Five steps to managing your small business budget more effectively

In this piece, Darren Clare gives some essential pointers on making the most of your budget.

No matter what size a business is; a well-managed budget is vital to it’s success. However, there is extra pressure on small businesses to manage their budget more precisely than larger ones, as back-up funds may be harder to come by. In order to ensure you’re consistently making profit while balancing other expenses, you need to have a concrete and robust budgeting plan.

The topic of money and finances can often seem overwhelming and complicated, but lack of financial planning could cause your business to fail. By taking the time to work out a budget that works for you and your business, or enlisting expert help, you won’t have to spend valuable time stressing about expenses and will have more time to put into your business.

So, how can you manage your budget more effectively?

Budget by department

While your small business might only have two or three departments, it’s just as essential to manage departmental budget as closely as a large corporation with ten departments. Look back to the previous financial year and use this to allocate each department’s budget for the coming year; where did you have leftover budget? Where did you have to dip into other funds? Which departments met their targets?

President of Transworld Data, Mary Shacklett, says, ‘Managing a departmental budget is similar to managing a household budget – in the same way you would budget for a mortgage, bills and socialising, you should budget for each department.’

Plan ahead

Look ahead at your entire small business’ calendar for the whole year; what’s going to be expensive? Where can you save money? At this stage, it’s important to not only account for the larger things, such as recruiting new staff or an office renovation, be sure to also include the smaller things; these can soon add up to more than you might expect. Don’t try and overestimate or underestimate your budget, either. By rounding costs up and down, you will either cut yourself short or run out of money; utilise every penny to be as effective as possible.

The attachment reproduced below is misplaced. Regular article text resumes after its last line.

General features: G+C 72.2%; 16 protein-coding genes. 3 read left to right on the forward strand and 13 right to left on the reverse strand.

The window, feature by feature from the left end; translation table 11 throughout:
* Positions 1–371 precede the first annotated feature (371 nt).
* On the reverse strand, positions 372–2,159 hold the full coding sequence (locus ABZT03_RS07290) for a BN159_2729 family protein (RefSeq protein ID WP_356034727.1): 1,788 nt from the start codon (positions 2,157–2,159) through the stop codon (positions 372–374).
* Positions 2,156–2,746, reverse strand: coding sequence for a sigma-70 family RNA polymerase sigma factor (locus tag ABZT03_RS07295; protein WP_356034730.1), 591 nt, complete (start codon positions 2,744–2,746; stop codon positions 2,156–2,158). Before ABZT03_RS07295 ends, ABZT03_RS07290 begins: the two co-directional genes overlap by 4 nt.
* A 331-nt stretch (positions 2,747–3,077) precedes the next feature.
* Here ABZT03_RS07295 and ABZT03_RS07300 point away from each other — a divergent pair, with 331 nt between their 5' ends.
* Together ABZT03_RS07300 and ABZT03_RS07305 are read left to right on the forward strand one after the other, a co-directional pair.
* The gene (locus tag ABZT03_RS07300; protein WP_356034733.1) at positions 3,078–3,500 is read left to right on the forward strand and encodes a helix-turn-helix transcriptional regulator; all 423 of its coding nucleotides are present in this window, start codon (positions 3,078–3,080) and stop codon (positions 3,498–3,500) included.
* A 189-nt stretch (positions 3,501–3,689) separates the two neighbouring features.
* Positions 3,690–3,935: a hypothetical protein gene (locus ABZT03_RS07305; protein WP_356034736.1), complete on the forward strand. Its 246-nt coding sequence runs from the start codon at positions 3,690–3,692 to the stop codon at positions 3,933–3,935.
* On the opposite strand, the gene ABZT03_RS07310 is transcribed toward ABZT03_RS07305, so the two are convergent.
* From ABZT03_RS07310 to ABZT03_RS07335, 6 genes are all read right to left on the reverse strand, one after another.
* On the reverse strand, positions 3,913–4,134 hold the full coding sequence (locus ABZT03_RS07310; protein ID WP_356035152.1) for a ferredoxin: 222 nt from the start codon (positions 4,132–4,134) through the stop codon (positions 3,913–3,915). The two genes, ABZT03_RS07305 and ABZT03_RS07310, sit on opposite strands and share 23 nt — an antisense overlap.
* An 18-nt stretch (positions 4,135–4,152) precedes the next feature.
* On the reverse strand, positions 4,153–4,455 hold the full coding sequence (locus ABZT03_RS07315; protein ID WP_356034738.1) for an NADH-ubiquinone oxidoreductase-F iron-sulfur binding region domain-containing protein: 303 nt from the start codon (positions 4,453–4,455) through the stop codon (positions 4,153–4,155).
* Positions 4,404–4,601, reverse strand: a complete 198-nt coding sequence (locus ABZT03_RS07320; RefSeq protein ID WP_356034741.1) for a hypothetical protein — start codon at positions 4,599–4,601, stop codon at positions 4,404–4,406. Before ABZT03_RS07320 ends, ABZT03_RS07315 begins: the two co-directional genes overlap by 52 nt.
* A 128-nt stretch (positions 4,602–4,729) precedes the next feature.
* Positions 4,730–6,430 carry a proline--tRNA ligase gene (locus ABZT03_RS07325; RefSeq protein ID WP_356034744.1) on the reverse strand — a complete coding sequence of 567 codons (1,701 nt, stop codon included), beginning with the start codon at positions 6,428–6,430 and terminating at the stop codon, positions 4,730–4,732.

Prepare for the worst

It’s every business owner’s worst nightmare to get half way through the year and realise you need a large sum of money that hasn’t been prepared for – don’t let it be you! From a large setback, such as losing a client or an employee unexpectedly, to a minor maintenance problem such as a broken fridge in the office, it will be highly beneficial for your SME to have emergency funds to fall back on.

Certified financial planner, Diahann Lassus, advises to always have funds available for unexpected happenings: ‘If you don’t have an emergency fund you could end up increasing your debt, or having to pay late fees.’ To put it simply, failure to prepare will equate to failure to satisfy your customers.

Learn to prioritise

If your small business tends to perform best financially in winter, you’ll know you could have less money coming in during the summer months. By learning to prioritise during these slower months, it will mean you can avoid spending the remainder of the year making up for any financial losses.

But how can you prioritise my expenditures when everything is important?

When you have a vision of a new investment or purchase for your business, it’s hard to put it to one side to prioritise expenses that are a little mundane, but crucial. Ask yourself; will this investment help my business and staff be more efficient or make profit? If the answer is no, then make it a lower priority.

Don’t forget your employees

Research has found that ‘when an employee is rewarded a bonus for doing good work, it will obviously encourage him/her to continue doing quality work‘. As important as it is to make sure your clients and customers are happy, it’s equally as important to ensure your staff are enjoying working for your small business.

You may not yet be in a financial position to give annual bonuses to staff, but you can still help them feel valued within your organisation in other, inexpensive ways. Set aside budget for a Christmas party, a team-building activity or even just cards and presents for employee birthdays; they’ll know how valuable your small business’ budget is so will be hugely appreciative of your efforts.

Creating a budget for your business doesn’t have to be a complicated or overwhelming process. By following some of the tips and advice above, you can ensure that your business runs smoothly whilst feeling prepared for the entire financial year.

Darren Clare is CEO of Stratton Craig

Further reading on budgeting

Ben Lobel

Ben Lobel

Ben Lobel was the editor of from 2010 to 2018. He specialises in writing for start-up and scale-up companies in the areas of finance, marketing and HR.

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